It was 2001, and Mayor Richard M. Daley had recently named Arne Duncan as the new Chief Executive Officer of the school system. I had been at CPS since 1996, working on the Chicago Educator, the district-run newspaper that Paul Vallas created when he became CEO in 1995. So I got to visit schools in every neighborhood in the city and talk to teachers and students about what was going on with them. And then I got to write about it.
My new job: media relations. I went from being a guy out in schools, asking my own questions, to a guy stuck at his desk, having to answer (or not answer) someone else’s questions.
At least that’s the way I felt about it at the time. And a lot of that had to do with how the media part of our office was run before Arne took over. Vallas was pretty open with and accessible to the media. The rest of the system? Not so much. And I got the sense that the “media relations” people in our office did not exactly love their job, which essentially consisted of playing bob-and-weave with the notoriously gruff and surly Chicago press corps.
I was never a very good bobber or weaver.
But then a funny thing happened. We started answering our phones. Sometimes on the first or second ring! Even when we knew it was a reporter on the other end! That was the revolutionary edict of our new communications director, Peter Cunningham (who’s now the Executive Director at Education Post, the nonprofit that I work for).
Bob-and-weave became listen-and-help.
So I ended up with just a different one-of-the-best jobs in CPS. Oh, don’t get me wrong. It was stressful. It was 24/7. It was occasionally combative. But it was also a lot of fun. And I learned a ton–about how important it is for there to be as complete of a picture as possible about what’s happening in our schools and about how to help the media get and report that picture.
I also learned that there are often lots of people at the district who aren’t terribly interested in openly sharing all of the pieces of the complete picture. And that’s somewhat understandable. It can be a blurry, messy, and troubling picture at times. And there is never a shortage of haters and critics (especially in strong reform districts) who are looking to bring attention to the mess and trouble for their own political gain.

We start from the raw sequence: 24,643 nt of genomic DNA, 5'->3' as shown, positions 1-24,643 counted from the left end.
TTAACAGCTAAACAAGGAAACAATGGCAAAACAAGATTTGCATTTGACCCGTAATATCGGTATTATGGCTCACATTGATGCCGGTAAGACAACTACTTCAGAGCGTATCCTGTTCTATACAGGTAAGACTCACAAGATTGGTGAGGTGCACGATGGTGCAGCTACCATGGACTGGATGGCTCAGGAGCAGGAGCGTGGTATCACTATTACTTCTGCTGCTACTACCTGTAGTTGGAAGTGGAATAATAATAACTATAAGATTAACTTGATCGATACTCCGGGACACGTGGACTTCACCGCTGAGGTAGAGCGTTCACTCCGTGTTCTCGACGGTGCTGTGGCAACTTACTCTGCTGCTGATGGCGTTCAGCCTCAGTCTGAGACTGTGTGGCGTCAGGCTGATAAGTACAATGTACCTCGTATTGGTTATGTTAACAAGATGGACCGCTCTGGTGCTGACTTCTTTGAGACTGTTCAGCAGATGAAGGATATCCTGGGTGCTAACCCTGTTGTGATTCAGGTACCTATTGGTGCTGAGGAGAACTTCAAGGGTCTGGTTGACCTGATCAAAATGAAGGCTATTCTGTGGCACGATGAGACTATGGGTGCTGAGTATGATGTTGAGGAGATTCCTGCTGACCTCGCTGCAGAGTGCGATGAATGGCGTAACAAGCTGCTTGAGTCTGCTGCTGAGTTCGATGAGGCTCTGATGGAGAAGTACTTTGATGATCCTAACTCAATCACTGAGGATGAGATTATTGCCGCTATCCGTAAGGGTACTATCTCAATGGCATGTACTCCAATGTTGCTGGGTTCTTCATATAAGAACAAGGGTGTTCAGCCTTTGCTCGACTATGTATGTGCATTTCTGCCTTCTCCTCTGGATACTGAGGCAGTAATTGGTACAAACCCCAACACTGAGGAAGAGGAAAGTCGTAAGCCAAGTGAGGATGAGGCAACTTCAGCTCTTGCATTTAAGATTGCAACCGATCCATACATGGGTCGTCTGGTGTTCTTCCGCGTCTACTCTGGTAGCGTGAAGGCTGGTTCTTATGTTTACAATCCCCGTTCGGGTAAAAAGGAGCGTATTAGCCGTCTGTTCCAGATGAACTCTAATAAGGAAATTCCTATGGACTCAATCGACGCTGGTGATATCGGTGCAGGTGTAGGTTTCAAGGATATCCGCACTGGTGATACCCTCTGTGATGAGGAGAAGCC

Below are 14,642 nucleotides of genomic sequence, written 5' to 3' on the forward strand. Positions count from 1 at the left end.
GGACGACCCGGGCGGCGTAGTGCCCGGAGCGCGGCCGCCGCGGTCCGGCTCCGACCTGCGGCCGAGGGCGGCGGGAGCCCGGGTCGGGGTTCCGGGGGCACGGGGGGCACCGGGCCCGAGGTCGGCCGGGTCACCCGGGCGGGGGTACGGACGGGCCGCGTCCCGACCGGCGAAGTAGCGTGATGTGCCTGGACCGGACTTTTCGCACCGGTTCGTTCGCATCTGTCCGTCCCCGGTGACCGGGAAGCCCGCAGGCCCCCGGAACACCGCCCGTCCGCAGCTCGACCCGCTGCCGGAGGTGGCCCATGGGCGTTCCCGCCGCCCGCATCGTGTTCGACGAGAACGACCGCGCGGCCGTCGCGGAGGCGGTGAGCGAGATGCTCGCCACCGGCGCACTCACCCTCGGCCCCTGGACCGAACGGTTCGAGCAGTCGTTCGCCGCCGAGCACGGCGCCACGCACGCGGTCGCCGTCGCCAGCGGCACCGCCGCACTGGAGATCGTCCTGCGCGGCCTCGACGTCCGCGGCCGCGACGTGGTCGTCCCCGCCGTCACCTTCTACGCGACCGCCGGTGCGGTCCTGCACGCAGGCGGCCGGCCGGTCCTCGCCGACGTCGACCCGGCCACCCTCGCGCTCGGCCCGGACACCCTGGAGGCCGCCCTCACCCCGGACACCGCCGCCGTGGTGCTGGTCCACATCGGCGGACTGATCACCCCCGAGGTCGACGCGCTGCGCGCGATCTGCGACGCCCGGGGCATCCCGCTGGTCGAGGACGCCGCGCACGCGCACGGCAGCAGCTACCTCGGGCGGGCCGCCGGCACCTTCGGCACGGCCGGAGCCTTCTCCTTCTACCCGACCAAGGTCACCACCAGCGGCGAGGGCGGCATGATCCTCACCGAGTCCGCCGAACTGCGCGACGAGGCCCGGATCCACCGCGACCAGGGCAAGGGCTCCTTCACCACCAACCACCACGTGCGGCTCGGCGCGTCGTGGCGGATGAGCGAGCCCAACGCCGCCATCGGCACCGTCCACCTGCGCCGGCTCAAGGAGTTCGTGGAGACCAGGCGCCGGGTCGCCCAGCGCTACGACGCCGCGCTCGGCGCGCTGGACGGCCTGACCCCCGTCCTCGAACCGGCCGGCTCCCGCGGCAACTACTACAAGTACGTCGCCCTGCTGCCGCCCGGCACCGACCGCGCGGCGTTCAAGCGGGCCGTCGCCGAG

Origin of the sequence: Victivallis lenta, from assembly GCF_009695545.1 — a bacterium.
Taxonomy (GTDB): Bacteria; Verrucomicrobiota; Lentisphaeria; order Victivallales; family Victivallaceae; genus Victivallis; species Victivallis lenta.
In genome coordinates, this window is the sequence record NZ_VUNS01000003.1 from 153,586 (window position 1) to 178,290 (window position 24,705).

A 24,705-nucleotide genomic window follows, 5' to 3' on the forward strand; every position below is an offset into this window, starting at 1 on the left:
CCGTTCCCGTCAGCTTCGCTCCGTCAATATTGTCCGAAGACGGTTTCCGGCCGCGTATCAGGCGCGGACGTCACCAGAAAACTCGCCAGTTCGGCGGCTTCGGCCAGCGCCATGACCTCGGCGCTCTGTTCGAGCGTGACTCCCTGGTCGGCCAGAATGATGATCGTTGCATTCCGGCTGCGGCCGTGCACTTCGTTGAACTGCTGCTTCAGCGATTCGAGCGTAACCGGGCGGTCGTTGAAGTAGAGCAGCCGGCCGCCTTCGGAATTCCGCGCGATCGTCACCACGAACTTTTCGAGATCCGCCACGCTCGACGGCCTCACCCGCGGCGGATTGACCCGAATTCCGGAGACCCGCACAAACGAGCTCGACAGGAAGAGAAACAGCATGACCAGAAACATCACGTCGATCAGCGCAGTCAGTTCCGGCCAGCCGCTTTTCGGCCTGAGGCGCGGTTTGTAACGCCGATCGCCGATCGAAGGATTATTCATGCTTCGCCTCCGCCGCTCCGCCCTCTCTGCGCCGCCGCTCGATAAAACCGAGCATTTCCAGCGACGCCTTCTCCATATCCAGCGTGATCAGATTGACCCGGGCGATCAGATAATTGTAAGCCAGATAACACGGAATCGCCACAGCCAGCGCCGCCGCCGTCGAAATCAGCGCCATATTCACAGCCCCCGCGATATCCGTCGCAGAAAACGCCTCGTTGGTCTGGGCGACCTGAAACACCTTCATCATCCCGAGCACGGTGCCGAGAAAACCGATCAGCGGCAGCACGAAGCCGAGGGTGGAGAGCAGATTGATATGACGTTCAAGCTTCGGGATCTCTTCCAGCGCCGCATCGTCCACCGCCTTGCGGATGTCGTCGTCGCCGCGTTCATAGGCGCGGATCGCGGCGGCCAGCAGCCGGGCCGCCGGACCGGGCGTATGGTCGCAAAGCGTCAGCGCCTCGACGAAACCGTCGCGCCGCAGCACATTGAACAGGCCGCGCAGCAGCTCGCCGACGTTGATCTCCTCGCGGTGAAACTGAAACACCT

And we certainly had our share of blurry, messy, and troubling stories when I was at CPS. But we had our say in them; they were almost always fair and accurate, and they were a real part of the picture.
We also had the chance to tell and show reporters about the uplifting and eye-opening things going on in our schools. They want to show the complete picture, too.
That’s what happens when you answer your phone and open your schools.
After President Obama won the 2008 election, Arne was named education secretary, and new leadership took over at CPS. Shortly thereafter, the Chicago Reader’s media critic, Michael Miner, wrote a column about how the district’s beat reporters had become frustrated with how access to schools and information had tightened under new CEO Ron Huberman. It’s a blow-by-blow account of how bob-and-weave—and a restricted view of schools—can get you knocked flat on your back. Huberman didn’t last two years.
I left Chicago for the Denver Public Schools in June of 2009, joining Superintendent Tom Boasberg about six months after he took over for US Sen. Michael Bennet, and I ran the communications office there for five years. Tom is coming up on his eighth anniversary leading DPS, and the city has elected a unanimously pro-reform Board of Education.
Now, with the explosion of social media, there are more ways than ever to fill in the picture of what’s happening in our cities’ schools. And this will be a site to help do that. It will be a spotlight and discussion of how districts and the media—traditional and social—are telling the stories of city schools. I’m hoping lots of people who work in and care about those schools will check it out regularly and share their thoughts and experiences.
Because only when we show and take in the full picture can we see the best way forward for our schools and our kids.